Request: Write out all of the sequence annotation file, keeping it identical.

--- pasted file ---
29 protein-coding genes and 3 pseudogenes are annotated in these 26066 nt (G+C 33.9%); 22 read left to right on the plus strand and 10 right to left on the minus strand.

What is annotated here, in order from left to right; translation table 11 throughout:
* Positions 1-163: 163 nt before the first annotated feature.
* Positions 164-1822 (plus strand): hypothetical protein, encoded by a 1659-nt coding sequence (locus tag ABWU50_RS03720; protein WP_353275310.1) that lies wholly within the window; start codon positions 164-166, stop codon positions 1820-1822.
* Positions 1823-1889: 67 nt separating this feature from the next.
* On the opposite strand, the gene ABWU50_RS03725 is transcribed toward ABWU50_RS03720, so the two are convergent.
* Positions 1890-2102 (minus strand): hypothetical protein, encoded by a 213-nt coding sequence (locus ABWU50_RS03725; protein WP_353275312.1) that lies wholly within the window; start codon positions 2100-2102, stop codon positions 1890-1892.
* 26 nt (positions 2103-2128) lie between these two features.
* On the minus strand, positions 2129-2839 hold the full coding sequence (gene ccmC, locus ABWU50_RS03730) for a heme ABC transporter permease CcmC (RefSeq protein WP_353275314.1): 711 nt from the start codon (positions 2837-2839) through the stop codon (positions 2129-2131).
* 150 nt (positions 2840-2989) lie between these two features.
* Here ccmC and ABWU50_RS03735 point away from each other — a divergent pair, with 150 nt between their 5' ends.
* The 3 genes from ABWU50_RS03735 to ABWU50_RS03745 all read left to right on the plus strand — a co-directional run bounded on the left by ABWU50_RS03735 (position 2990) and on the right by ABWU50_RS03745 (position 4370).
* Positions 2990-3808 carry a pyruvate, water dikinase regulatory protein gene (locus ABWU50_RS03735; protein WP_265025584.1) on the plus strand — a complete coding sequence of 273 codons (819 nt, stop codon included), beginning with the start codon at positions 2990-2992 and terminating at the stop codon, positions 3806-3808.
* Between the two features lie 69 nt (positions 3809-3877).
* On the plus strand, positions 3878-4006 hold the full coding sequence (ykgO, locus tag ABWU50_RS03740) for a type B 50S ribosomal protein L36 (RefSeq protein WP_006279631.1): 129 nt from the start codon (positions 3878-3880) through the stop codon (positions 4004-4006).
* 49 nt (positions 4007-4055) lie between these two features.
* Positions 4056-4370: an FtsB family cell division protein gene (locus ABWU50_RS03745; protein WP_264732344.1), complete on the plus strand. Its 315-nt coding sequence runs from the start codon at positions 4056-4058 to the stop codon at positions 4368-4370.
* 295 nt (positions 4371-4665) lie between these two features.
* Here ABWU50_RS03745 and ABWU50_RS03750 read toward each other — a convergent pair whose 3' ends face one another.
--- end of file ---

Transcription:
29 protein-coding genes and 3 pseudogenes are annotated in these 26066 nt (G+C 33.9%); 22 read left to right on the plus strand and 10 right to left on the minus strand.

What is annotated here, in order from left to right; translation table 11 throughout:
* Positions 1-163: 163 nt before the first annotated feature.
* Positions 164-1822 (plus strand): hypothetical protein, encoded by a 1659-nt coding sequence (locus tag ABWU50_RS03720; protein WP_353275310.1) that lies wholly within the window; start codon positions 164-166, stop codon positions 1820-1822.
* Positions 1823-1889: 67 nt separating this feature from the next.
* On the opposite strand, the gene ABWU50_RS03725 is transcribed toward ABWU50_RS03720, so the two are convergent.
* Positions 1890-2102 (minus strand): hypothetical protein, encoded by a 213-nt coding sequence (locus ABWU50_RS03725; protein WP_353275312.1) that lies wholly within the window; start codon positions 2100-2102, stop codon positions 1890-1892.
* 26 nt (positions 2103-2128) lie between these two features.
* On the minus strand, positions 2129-2839 hold the full coding sequence (gene ccmC, locus ABWU50_RS03730) for a heme ABC transporter permease CcmC (RefSeq protein WP_353275314.1): 711 nt from the start codon (positions 2837-2839) through the stop codon (positions 2129-2131).
* 150 nt (positions 2840-2989) lie between these two features.
* Here ccmC and ABWU50_RS03735 point away from each other — a divergent pair, with 150 nt between their 5' ends.
* The 3 genes from ABWU50_RS03735 to ABWU50_RS03745 all read left to right on the plus strand — a co-directional run bounded on the left by ABWU50_RS03735 (position 2990) and on the right by ABWU50_RS03745 (position 4370).
* Positions 2990-3808 carry a pyruvate, water dikinase regulatory protein gene (locus ABWU50_RS03735; protein WP_265025584.1) on the plus strand — a complete coding sequence of 273 codons (819 nt, stop codon included), beginning with the start codon at positions 2990-2992 and terminating at the stop codon, positions 3806-3808.
* Between the two features lie 69 nt (positions 3809-3877).
* On the plus strand, positions 3878-4006 hold the full coding sequence (ykgO, locus tag ABWU50_RS03740) for a type B 50S ribosomal protein L36 (RefSeq protein WP_006279631.1): 129 nt from the start codon (positions 3878-3880) through the stop codon (positions 4004-4006).
* 49 nt (positions 4007-4055) lie between these two features.
* Positions 4056-4370: an FtsB family cell division protein gene (locus ABWU50_RS03745; protein WP_264732344.1), complete on the plus strand. Its 315-nt coding sequence runs from the start codon at positions 4056-4058 to the stop codon at positions 4368-4370.
* 295 nt (positions 4371-4665) lie between these two features.
* Here ABWU50_RS03745 and ABWU50_RS03750 read toward each other — a convergent pair whose 3' ends face one another.